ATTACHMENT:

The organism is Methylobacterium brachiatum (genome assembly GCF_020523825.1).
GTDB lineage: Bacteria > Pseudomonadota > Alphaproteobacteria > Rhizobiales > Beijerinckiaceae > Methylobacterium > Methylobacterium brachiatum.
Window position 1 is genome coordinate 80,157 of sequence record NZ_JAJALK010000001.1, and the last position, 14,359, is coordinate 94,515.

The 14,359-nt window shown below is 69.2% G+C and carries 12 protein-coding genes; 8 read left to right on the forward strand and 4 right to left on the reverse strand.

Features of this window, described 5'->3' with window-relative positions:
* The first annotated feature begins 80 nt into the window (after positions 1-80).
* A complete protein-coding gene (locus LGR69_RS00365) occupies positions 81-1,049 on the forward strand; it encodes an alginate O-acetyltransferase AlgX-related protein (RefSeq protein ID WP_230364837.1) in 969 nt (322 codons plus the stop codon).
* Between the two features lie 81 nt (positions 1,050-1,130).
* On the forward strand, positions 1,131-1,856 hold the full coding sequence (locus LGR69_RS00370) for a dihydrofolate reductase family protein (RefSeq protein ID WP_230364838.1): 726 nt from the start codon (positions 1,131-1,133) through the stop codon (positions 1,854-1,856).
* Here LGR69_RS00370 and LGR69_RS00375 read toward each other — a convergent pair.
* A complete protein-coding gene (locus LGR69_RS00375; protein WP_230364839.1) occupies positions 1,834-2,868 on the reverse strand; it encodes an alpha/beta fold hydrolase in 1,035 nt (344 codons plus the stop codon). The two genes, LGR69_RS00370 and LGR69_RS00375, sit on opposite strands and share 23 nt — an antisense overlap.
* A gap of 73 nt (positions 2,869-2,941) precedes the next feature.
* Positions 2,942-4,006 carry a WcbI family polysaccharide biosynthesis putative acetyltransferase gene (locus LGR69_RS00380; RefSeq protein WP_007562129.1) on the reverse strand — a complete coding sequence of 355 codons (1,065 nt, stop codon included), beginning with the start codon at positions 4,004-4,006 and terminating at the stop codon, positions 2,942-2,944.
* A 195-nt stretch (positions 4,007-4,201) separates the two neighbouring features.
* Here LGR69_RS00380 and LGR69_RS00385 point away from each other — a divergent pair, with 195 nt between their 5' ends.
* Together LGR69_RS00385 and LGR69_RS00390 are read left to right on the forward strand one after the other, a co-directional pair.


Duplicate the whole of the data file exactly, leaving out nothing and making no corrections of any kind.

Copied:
The organism is Methylobacterium brachiatum (genome assembly GCF_020523825.1).
GTDB lineage: Bacteria > Pseudomonadota > Alphaproteobacteria > Rhizobiales > Beijerinckiaceae > Methylobacterium > Methylobacterium brachiatum.
Window position 1 is genome coordinate 80,157 of sequence record NZ_JAJALK010000001.1, and the last position, 14,359, is coordinate 94,515.

The 14,359-nt window shown below is 69.2% G+C and carries 12 protein-coding genes; 8 read left to right on the forward strand and 4 right to left on the reverse strand.

Features of this window, described 5'->3' with window-relative positions:
* The first annotated feature begins 80 nt into the window (after positions 1-80).
* A complete protein-coding gene (locus LGR69_RS00365) occupies positions 81-1,049 on the forward strand; it encodes an alginate O-acetyltransferase AlgX-related protein (RefSeq protein ID WP_230364837.1) in 969 nt (322 codons plus the stop codon).
* Between the two features lie 81 nt (positions 1,050-1,130).
* On the forward strand, positions 1,131-1,856 hold the full coding sequence (locus LGR69_RS00370) for a dihydrofolate reductase family protein (RefSeq protein ID WP_230364838.1): 726 nt from the start codon (positions 1,131-1,133) through the stop codon (positions 1,854-1,856).
* Here LGR69_RS00370 and LGR69_RS00375 read toward each other — a convergent pair.
* A complete protein-coding gene (locus LGR69_RS00375; protein WP_230364839.1) occupies positions 1,834-2,868 on the reverse strand; it encodes an alpha/beta fold hydrolase in 1,035 nt (344 codons plus the stop codon). The two genes, LGR69_RS00370 and LGR69_RS00375, sit on opposite strands and share 23 nt — an antisense overlap.
* A gap of 73 nt (positions 2,869-2,941) precedes the next feature.
* Positions 2,942-4,006 carry a WcbI family polysaccharide biosynthesis putative acetyltransferase gene (locus LGR69_RS00380; RefSeq protein WP_007562129.1) on the reverse strand — a complete coding sequence of 355 codons (1,065 nt, stop codon included), beginning with the start codon at positions 4,004-4,006 and terminating at the stop codon, positions 2,942-2,944.
* A 195-nt stretch (positions 4,007-4,201) separates the two neighbouring features.
* Here LGR69_RS00380 and LGR69_RS00385 point away from each other — a divergent pair, with 195 nt between their 5' ends.
* Together LGR69_RS00385 and LGR69_RS00390 are read left to right on the forward strand one after the other, a co-directional pair.